0238 066 9305 info@msasafety.co.uk



Foul rainwater from road networks is contaminating rivers with chemicals, but National Highways says it doesn’t regularly monitor runoff.

Road pollution is unleashing a toxic cocktail of heavy metals, hydrocarbons, microplastics and other chemicals into England’s rivers, but no one is monitoring their effect on wildlife or public health, according to analysis by The Guardian and Watershed Investigations. The analysis found around 70 of these sites are in legally protected areas, important for habitats or wildlife, while roughly 250 are within 1km of a protected site.

National Highways wants to see a connected country and a thriving environment.” “We are committed to addressing all of our high-risk water outfalls by 2030 and our Water Quality Plan 2030” said Stephen Elderkin, Director of Environmental Sustainability at National Highways. Jo Bradley, a former Environment Agency (EA) officer who runs the Stormwater Shepherds not-for-profit said: “Road runoff contains metals and organic compounds that are toxic to humans and to the creatures that live in our rivers and seas.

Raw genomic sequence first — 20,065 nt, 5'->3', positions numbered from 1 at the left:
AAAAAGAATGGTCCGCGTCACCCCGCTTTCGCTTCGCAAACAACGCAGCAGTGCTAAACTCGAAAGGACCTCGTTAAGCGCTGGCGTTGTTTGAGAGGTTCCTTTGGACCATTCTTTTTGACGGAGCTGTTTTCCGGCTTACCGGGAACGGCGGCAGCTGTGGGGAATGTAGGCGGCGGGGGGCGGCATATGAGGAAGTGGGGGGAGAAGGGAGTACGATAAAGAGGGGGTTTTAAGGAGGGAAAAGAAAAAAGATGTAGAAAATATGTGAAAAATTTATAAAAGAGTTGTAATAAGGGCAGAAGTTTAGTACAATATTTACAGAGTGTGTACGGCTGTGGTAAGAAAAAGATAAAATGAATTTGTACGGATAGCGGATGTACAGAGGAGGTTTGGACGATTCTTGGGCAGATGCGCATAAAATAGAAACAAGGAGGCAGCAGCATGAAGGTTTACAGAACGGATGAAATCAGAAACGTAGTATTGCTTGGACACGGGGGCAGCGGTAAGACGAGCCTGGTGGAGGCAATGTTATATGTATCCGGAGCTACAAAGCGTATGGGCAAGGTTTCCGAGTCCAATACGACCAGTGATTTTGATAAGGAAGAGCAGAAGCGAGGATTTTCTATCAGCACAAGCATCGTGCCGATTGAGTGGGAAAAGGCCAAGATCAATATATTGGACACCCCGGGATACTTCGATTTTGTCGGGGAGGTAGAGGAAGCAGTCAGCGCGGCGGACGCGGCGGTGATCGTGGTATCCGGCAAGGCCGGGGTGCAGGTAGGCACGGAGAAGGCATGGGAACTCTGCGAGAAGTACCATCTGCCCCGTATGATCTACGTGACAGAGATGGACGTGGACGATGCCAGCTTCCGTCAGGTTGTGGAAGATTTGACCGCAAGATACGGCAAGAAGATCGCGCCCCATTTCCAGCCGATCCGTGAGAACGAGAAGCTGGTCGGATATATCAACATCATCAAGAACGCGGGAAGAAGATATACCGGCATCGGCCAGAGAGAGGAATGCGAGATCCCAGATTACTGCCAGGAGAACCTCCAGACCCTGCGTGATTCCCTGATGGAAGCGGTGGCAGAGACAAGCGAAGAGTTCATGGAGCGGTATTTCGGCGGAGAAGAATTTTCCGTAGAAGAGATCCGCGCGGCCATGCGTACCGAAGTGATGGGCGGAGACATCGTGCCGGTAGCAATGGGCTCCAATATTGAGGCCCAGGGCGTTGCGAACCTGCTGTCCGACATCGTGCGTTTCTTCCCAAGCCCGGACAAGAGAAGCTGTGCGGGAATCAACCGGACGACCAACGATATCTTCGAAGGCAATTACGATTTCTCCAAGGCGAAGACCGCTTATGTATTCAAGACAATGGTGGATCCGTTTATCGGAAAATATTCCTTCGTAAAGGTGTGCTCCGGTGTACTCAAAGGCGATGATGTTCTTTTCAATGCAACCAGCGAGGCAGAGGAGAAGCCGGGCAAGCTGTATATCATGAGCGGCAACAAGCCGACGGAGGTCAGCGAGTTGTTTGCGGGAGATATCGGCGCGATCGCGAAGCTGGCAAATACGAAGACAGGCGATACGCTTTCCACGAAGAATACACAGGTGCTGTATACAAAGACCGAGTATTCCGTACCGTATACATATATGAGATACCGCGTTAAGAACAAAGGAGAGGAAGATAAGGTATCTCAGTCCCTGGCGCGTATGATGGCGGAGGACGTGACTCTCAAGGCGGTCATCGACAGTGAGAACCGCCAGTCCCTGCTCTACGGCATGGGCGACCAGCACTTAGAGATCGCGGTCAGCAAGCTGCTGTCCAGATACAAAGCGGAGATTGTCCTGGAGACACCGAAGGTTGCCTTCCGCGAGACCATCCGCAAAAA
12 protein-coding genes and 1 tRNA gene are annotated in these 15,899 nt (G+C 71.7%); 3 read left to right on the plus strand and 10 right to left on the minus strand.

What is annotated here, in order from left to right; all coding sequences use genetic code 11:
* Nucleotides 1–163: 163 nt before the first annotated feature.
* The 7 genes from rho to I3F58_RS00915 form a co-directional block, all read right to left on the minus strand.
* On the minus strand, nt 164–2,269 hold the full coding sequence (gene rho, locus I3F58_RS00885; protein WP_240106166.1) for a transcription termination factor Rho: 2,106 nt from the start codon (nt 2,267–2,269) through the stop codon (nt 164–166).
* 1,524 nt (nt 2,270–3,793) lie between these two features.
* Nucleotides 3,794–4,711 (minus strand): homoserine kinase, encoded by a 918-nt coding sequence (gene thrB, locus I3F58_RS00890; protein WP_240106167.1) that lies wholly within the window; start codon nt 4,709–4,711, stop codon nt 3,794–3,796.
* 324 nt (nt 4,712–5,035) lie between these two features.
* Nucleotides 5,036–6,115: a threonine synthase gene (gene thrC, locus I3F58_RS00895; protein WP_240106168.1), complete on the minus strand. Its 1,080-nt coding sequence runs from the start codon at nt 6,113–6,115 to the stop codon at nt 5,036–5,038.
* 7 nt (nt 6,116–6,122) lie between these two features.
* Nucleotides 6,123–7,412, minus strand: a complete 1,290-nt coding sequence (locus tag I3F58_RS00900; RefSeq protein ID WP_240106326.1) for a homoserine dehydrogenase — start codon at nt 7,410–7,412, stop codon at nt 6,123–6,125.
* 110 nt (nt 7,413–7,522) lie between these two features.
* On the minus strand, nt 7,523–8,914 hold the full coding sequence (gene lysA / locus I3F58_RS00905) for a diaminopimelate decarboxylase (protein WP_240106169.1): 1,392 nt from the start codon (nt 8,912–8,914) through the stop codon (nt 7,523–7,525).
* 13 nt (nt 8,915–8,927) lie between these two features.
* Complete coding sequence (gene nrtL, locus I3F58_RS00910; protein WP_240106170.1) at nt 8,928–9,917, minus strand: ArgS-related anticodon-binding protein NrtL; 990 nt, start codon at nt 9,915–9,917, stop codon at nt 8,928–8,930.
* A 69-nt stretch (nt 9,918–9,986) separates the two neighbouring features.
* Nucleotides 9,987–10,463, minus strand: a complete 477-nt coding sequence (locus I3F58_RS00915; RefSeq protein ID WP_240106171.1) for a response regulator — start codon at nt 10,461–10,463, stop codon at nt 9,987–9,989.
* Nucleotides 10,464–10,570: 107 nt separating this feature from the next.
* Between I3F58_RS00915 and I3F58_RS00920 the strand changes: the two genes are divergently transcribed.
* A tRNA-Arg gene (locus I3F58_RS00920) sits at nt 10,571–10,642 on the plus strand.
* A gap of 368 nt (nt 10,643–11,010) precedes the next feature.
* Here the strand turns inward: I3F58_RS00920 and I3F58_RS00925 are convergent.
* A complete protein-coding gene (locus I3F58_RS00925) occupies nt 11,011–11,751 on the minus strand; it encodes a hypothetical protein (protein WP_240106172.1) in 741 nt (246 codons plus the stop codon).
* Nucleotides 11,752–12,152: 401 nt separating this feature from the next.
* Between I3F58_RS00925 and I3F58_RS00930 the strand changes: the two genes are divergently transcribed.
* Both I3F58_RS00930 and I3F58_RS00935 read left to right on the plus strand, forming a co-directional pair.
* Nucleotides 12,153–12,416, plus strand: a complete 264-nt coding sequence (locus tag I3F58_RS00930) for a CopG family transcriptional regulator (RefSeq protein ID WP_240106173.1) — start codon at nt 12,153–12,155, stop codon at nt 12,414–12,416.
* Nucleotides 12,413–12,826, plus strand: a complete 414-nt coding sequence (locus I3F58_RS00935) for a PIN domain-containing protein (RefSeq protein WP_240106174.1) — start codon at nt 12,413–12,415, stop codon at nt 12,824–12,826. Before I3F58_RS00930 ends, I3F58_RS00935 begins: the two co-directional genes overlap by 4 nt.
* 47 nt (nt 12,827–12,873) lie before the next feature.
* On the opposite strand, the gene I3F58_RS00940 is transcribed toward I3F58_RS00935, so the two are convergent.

The runoff enters rivers and streams every time it rains, and no one is measuring the pollutant levels or the environmental impact.The Environment Agency should be measuring this pollution and regulating the discharges to make sure that they don’t cause environmental harm.” An Environment Agency spokesperson said: “While highway outfalls are not directly regulated by the Environment Agency, we continue to work with the government and partner organisations to reduce pollution from our roads.


Thousands of children are living in poverty and will wake up on Christmas morning to no gifts under the tree. We want to help change this and make a difference, with your amazing donations.

Toys, Books, Socks, Gloves, Toiletries, Arts & Crafts, Building Blocks, Puzzles, Board Games, Dolls, Dress Up.

(all gifts must be new and unwrapped please)

Please drop your gift to New Forest Enterprise, Centre Reception, Chapel Lane, Totton, SO40 9LA